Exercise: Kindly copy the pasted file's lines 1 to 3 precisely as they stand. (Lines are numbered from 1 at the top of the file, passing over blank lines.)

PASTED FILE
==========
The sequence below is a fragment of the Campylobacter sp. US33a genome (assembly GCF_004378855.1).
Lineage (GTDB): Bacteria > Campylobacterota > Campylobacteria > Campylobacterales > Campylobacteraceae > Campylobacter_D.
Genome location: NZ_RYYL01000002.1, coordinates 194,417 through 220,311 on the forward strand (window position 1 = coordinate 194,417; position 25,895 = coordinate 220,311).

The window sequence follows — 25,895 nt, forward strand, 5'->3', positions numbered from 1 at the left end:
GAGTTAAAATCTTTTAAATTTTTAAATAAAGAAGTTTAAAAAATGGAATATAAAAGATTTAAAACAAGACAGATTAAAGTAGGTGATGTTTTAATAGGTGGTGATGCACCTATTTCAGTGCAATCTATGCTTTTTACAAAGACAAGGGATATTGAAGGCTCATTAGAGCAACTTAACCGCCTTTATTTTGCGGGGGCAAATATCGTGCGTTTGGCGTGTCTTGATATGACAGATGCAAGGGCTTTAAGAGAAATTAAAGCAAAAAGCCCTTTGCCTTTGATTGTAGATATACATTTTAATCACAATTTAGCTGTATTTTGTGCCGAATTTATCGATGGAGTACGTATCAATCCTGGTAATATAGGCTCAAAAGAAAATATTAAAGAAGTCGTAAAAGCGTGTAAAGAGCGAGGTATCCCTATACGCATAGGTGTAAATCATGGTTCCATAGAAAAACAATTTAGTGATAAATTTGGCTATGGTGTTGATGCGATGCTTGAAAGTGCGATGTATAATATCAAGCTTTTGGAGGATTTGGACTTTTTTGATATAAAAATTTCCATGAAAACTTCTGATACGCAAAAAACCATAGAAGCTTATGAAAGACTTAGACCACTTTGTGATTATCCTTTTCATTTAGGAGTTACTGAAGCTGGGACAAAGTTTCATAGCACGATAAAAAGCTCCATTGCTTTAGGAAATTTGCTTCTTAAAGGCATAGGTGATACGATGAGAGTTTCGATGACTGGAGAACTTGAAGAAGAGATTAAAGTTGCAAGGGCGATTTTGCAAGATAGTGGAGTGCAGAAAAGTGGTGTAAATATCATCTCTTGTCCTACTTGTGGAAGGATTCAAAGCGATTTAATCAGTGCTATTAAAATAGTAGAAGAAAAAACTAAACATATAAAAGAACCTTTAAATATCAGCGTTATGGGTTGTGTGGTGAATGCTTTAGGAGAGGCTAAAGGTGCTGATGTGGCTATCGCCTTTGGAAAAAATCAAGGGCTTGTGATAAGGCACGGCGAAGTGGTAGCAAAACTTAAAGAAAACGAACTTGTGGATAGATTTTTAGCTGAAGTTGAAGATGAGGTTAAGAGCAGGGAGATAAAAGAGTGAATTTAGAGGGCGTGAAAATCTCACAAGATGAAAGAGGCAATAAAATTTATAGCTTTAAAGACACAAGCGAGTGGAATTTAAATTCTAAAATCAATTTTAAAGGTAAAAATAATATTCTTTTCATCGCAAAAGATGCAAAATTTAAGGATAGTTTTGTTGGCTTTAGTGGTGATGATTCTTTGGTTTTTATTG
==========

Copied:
The sequence below is a fragment of the Campylobacter sp. US33a genome (assembly GCF_004378855.1).
Lineage (GTDB): Bacteria > Campylobacterota > Campylobacteria > Campylobacterales > Campylobacteraceae > Campylobacter_D.
Genome location: NZ_RYYL01000002.1, coordinates 194,417 through 220,311 on the forward strand (window position 1 = coordinate 194,417; position 25,895 = coordinate 220,311).